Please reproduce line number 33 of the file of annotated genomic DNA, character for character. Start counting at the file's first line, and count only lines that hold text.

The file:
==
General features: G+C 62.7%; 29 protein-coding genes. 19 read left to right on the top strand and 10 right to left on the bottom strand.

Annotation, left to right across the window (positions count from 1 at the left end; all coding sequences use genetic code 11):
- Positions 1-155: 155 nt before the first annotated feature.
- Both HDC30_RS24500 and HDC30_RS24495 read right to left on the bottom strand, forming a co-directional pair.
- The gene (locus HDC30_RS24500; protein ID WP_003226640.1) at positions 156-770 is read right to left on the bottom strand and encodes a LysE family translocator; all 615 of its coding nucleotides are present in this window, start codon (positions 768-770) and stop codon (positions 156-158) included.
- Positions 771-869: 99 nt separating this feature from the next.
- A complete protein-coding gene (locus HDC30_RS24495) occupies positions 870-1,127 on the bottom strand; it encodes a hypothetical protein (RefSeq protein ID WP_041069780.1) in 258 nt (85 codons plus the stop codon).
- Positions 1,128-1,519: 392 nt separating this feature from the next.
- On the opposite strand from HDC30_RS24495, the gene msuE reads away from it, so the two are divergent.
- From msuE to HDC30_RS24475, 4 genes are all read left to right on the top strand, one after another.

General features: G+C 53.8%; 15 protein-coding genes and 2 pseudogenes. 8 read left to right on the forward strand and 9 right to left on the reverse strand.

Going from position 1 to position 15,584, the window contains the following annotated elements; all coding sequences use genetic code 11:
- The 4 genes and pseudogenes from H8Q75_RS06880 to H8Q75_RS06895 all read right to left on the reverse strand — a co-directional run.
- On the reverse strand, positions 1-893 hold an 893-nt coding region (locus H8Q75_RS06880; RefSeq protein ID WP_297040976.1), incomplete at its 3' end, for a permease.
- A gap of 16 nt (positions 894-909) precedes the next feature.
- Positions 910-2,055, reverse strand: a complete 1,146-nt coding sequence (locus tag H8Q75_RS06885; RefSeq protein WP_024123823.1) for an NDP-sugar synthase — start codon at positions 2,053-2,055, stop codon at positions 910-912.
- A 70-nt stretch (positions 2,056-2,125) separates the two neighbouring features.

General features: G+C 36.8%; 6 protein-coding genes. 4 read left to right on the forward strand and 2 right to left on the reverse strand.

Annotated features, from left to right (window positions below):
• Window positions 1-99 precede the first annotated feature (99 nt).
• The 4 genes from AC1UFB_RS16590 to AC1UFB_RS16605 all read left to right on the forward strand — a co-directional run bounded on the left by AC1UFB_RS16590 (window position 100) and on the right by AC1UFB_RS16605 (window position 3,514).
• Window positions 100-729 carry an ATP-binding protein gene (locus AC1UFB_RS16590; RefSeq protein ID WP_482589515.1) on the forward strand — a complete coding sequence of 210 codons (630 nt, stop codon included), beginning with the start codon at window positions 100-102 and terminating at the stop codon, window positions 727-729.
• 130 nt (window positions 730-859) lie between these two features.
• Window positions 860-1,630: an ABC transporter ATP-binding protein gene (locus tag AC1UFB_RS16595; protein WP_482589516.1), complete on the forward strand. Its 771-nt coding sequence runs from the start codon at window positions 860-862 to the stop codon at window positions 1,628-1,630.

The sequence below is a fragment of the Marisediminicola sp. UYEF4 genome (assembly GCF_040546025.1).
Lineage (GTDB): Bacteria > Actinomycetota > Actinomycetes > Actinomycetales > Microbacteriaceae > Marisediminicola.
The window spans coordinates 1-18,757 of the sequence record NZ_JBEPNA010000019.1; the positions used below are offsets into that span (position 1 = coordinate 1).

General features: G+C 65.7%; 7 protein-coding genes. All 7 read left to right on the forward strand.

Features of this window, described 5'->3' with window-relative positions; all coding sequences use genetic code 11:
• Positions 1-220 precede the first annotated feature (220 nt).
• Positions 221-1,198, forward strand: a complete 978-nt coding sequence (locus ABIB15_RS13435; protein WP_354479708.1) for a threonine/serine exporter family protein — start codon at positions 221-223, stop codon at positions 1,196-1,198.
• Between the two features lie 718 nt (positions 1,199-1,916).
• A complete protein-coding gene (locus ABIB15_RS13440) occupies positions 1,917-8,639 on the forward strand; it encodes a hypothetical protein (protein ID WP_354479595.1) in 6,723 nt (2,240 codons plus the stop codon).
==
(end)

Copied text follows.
• A complete protein-coding gene (locus ABIB15_RS13440) occupies positions 1,917-8,639 on the forward strand; it encodes a hypothetical protein (protein ID WP_354479595.1) in 6,723 nt (2,240 codons plus the stop codon).